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Old 11-08-2019, 01:04 PM
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Quote:
Originally Posted by Truckracer View Post
Considering the compressible nature of base gaskets, machining tolerances, etc, I would consider a .002" difference between cylinders to be quite good. Certainly nothing that would account for performance loss.

Ok here is the issue: When I torqued these bolts, they were wet with blue Loctite. I know for a fact that I may have stretched the bolts too tight, and therefore may have compressed the gaskets differently on the two pistons.

Contrary to what I thought, more compression is not necessarily better. This is why I want to compare with engine #2. I will do tests with no gasket and then with the gasket before final torque. I will do the tests with putty since I will remove the jugs after each test.

Clearly, this may not be the cause of my missing RPM, but since we are into this topic, I might as well explore the issue.
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Old 11-08-2019, 01:25 PM
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I have new and used base gaskets here from a DA100. On average, the used gaskets were compressed .006" and the amount of compression was not uniform across the whole face of the gasket, with a variation up to .002" at one point. The used gaskets came from an engine that had never been disturbed from DA factory assembly. While my gaskets are not from a 150, this does show the gaskets compress quite a bit during assembly. I still doubt this would account for much of a performance difference though.

Your engine was a drone engine. Does DA maintain the same level of machining accuracy on these engines as the ones sold for RC use? Just curious. This could account for a performance difference. It sure would be nice if you could get your hands on a virgin 150 and compare it to the one you rebuilt.

I use to be a very active pylon racer, QM, Q500, F-1, QM40. On occasion I would get an engine that just lacked the performance of my good or great engines. No matter what I did to these lesser performing engines, I just could never make them run like the good engines. This included replacing just about every part on the engine including the case, measuring anything that could be measured by the methods I had available, etc. and still they would lack performance. I finally gave up and quit wasting my time on engines that started out life as sub-par engines. Not suggesting that you abandon your engine, just suggesting that perhaps yours is one of those that is just a bit below normal and there is nothing wrong with that. I have multiples of several different gas engines. They all have their own unique personalities and performance levels. Same when I was racing trucks. Every engine was unique from every other one even though some were built with the same parts configuration, cam, etc. The blocks and heads were prepared by the same person on the same equipment, yet they were different. Just the nature of the beast I guess.
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Old 11-08-2019, 01:42 PM
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Originally Posted by Truckracer View Post

Your engine was a drone engine. Does DA maintain the same level of machining accuracy on these engines as the ones sold for RC use? Just curious. This could account for a performance difference. It sure would be nice if you could get your hands on a virgin 150 and compare it to the one you rebuilt.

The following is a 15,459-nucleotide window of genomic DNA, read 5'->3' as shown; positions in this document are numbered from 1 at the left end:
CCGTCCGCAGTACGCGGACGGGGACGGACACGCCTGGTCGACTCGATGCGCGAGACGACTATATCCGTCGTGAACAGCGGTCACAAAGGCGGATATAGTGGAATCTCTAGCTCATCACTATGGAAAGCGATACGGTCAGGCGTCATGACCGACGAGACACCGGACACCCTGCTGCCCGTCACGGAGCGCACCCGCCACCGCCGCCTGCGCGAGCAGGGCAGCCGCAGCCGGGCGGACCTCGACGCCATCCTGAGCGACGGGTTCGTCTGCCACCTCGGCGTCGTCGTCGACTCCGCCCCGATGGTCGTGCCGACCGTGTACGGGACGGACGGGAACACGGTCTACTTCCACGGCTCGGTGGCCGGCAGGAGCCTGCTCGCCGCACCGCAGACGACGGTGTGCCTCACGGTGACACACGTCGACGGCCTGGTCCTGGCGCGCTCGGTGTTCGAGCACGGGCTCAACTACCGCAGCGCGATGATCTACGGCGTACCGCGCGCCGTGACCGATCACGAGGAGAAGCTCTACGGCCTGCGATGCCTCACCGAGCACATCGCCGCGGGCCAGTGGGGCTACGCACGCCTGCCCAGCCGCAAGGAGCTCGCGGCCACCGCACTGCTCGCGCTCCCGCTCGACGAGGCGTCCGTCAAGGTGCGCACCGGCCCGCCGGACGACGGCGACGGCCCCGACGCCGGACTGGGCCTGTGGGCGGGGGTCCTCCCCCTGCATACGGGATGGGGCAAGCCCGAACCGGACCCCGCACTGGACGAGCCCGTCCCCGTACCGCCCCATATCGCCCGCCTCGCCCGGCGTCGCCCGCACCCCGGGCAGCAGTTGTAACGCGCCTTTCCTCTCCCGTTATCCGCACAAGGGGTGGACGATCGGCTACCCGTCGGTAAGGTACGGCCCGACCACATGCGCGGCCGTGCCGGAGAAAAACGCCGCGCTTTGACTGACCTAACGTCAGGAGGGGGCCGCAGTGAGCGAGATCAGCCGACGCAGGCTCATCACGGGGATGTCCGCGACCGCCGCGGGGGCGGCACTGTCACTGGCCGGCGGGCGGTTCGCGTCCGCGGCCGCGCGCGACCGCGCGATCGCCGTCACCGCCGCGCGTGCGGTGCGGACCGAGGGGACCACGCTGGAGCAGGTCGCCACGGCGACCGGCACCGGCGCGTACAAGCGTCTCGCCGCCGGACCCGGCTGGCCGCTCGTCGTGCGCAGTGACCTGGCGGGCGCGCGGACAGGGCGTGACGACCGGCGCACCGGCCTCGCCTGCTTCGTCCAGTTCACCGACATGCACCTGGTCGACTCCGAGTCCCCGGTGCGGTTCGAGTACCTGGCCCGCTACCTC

From what I see, DA has the same quality level on these engines as the sold ones to the public. The only difference is the cosmetic finish since they will fly but once.

The quality of machining is fantastic!!!!! I was unsure if I may have had a bent rod I did not recognize or that i improperly torqued the bolts which I did. From what I see, the rods are good.

I may pull the trigger on a new engine, but it would be a waste since I do not fly this size planes.
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Old 11-08-2019, 07:46 PM
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Engine #2, and More work on Squish Test

Engine #2 is ready for assembly. I am awaiting some bolts from DA . As you all recall , we had a dummy engine that we experimented with in the assembly process. I will use this engine to do squish tests. I will also put an indicator on the head and measure the gasket compression during torquing .

Engine 2 has a new crank since the runout on the original one was around .0015 inches, at the top of the allowable specification. The new crank also has a different key. The new design no longer uses a Woodruff key but a dowell. If you blow up the picture you will see this.
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Old 11-08-2019, 10:39 PM
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Squish Test No Gasket

I partially assembled the dummy engine and performed a squish test utilizing the plastigage material. DA informed me that the minimum squish for this engine is .4mm or slightly less than .016. I got arout .0175 using my measurement. This is not as accurate due to the fact that we are blind and can't see the actual position of the gage material, but it is a good indicator non the less. It is clear the the final squish will be dependent on the initial thickness of the gasket and the amount we compress the gasket during bolt torquing.

da150 Squish no gasket (2 min 22 sec)


The nice thing about the plastigage is that it comes with a scale on the package so you do not need a micrometer or caliper. So what we see is .017" about what I measured with the calipers. This is why the package is color coded. You must use the yellow rod on the yellow package only.
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Old 11-09-2019, 03:28 PM
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Gasket Compression

I placed an old gasket measuring .034 in between the head and crank case. The engine was placed in a vise anchored to the metal work table. I torqued the bolts evenly to 10 in-lbs. The indicator was set to zero. The bolts were tightened in 10 inch -lbs increments to 65 inch lbs. The gasket compressed .003 inches, and .001 to 10 in-lbs.

Assembled Squish = Squish without gasket+ Gasket Thickness-Gasket compression

Squish=.017+.034-.004=.047

The squish measurement was .0465....Close enough for government work.

Therefore how even the thickness of the gasket and how accurate you torque will make a big difference on squish.